Many of the nation’s leading utilities have set bold goals to reduce or eliminate greenhouse gas emissions by 2050 and are now strategizing how to accommodate higher levels of variable renewable energy from wind and solar. This will ultimately require an investment in resources that can provide enhanced flexibility to the electric grid, including deploying demand response and energy storage technologies at scale.
Decisive action to support the development of U.S.-based energy storage technologies and supply chains presents a crucial opportunity to enhance U.S. competitiveness in a critical component of our clean energy future.
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Political leaders are starting to rise to this challenge. The Department of Energy’s Energy Storage Grand Challenge, included in the White House’s 2021 budget request, is meant to turbocharge the development of energy storage technology from basic research and development through commercialization. This includes alternative technologies to dominant lithium-ion batteries, which rely heavily on imported materials from China.
By bringing together DOE and world-class researchers from the national labs and private-sector innovators, the Energy Storage Grand Challenge will help develop the technologies needed to integrate more clean energy resources on the grid. It will also support U.S.-based manufacturing and supply chains for those technologies.
Another valuable federal program is the Grid Storage Launchpad, slated to be built at Pacific Northwest National Laboratory, which would supercharge and better target applications for grid-scale storage R&D. While it received some initial funding in the 2020 federal funding bill, the GSL also needs continued support from Congress to begin building the physical lab space.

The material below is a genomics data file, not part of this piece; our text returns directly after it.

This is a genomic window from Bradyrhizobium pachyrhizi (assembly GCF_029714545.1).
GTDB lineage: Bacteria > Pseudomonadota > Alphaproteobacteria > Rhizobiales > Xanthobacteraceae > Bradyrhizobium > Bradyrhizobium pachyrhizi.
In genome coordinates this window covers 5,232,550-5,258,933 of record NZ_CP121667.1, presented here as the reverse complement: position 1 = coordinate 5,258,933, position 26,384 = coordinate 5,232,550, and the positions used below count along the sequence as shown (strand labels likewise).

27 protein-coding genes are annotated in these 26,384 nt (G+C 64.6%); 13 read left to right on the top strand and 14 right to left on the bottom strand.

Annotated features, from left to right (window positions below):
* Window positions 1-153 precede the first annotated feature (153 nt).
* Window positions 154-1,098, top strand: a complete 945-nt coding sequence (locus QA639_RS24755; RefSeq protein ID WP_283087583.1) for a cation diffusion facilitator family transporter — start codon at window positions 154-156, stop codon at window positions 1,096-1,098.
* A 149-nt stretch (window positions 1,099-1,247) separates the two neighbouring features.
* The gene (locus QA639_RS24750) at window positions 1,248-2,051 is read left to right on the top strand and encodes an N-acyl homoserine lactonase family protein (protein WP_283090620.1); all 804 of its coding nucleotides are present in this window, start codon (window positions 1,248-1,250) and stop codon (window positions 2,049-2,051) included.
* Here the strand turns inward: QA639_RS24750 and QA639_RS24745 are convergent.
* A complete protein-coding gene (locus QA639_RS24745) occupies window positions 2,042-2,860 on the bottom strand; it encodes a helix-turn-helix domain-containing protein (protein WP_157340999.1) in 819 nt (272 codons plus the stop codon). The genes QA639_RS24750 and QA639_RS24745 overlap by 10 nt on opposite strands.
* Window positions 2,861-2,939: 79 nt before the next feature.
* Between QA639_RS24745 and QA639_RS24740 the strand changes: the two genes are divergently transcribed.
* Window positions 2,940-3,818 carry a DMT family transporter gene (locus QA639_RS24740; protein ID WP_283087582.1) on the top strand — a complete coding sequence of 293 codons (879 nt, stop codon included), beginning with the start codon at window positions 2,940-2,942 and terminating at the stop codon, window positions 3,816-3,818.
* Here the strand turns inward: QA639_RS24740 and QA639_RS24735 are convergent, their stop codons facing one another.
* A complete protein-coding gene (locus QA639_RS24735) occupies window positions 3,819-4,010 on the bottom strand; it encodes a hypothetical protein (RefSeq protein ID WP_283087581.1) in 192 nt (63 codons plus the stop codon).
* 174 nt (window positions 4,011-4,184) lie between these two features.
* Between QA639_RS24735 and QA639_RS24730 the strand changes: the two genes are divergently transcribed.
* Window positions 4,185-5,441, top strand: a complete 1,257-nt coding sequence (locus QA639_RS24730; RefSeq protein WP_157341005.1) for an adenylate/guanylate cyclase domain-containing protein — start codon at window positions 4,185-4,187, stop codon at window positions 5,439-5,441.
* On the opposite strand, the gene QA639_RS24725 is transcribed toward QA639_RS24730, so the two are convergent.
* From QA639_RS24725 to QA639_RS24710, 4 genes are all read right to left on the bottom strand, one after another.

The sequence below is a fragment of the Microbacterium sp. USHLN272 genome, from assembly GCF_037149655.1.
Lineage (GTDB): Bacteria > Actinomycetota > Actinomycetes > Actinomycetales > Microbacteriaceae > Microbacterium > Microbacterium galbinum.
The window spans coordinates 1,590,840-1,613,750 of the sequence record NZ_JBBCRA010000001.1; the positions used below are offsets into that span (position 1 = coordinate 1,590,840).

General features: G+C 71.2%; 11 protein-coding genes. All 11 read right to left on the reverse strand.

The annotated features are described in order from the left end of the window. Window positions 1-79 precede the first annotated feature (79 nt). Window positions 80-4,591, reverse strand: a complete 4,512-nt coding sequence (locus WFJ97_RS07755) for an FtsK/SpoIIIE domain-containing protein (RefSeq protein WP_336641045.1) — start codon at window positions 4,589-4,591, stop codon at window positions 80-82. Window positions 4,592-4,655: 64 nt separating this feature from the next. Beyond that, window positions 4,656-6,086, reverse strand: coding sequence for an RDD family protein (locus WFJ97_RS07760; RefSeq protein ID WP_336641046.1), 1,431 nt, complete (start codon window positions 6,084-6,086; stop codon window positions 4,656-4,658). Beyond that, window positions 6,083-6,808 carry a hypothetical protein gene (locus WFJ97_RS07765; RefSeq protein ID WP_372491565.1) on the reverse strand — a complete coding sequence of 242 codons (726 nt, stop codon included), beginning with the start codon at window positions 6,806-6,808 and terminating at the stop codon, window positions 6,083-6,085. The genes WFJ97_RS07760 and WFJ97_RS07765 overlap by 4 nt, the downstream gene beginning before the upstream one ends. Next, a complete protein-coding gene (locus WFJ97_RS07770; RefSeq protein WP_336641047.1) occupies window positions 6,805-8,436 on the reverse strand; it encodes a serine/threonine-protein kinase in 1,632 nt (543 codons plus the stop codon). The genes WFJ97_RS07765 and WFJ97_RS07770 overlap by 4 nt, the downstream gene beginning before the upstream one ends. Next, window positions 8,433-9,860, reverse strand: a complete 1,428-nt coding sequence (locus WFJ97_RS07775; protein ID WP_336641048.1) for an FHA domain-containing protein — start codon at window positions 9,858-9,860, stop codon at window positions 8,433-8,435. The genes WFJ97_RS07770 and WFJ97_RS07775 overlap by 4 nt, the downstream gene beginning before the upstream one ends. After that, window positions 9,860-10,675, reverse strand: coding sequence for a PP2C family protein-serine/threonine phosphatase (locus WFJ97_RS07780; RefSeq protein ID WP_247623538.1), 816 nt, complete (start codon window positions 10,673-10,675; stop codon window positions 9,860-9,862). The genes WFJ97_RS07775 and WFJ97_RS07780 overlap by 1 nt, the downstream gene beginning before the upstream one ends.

Funding the breakthroughs needed to enable bigger, better batteries and other storage technologies is a bipartisan goal in Washington but one that requires greater prioritization. Since 2014, federal funding for energy storage R&D has increased 268 percent, but this important investment of $56 million is just a small portion of DOE’s overall budget.
It also pales in comparison to the up to $3.5 billion that the European Union has committed to developing its battery sector. The proposed funding levels for these programs are a helpful start but not nearly enough to jump-start the development, commercialization and utilization of next-generation energy storage technologies.
Fortunately, a playbook for catapulting clean energy technology from basic research to market deployment exists. In 2011, DOE launched the SunShot Initiative in partnership with industry and think tanks such as the Rocky Mountain Institute to reduce the costs of solar energy by 75 percent. A goal was to allow solar to compete with other forms of energy.
The program initially awarded $27 million in projects to support the development, commercialization and manufacturing of advanced solar energy technologies, and it was a smashing success: The cost of large-scale solar dropped from $0.28 per kilowatt-hour in 2010 to $0.06 per kilowatt-hour in 2017. Global solar demand has skyrocketed in part due to efforts such as SunShot that helped reduce the cost of wide deployment.
But support for R&D is only part of what needs to be done. For energy storage to become truly widespread, R&D must be matched by the same regulatory clarity and demand-support mechanisms that have enabled other clean power technologies like wind and solar.
Existing grid rules and regulations were not designed with high levels of renewable energy or energy storage in mind. And the implementation of efforts to allow greater access and competition by these newer technologies (such as FERC’s Order 841) have been slow to come to fruition. A domestic market for these technologies must be supported in order for manufacturers to build this capacity in the United States rather than overseas.
China and the European Union are not sitting idle. Energy storage capacity in China is projected to skyrocket 25 times larger from 2017-24, according to an analysis completed by Wood Mackenzie Power & Renewables. Specifically, two-thirds of the world’s lithium-ion gigafactories under construction are in China. If we don’t act, the opportunity for the United States to lead on grid-scale energy storage may pass us by.
James Newcomb is managing director of the Rocky Mountain Institute, and Rich Powell is executive director of ClearPath and ClearPath Action.
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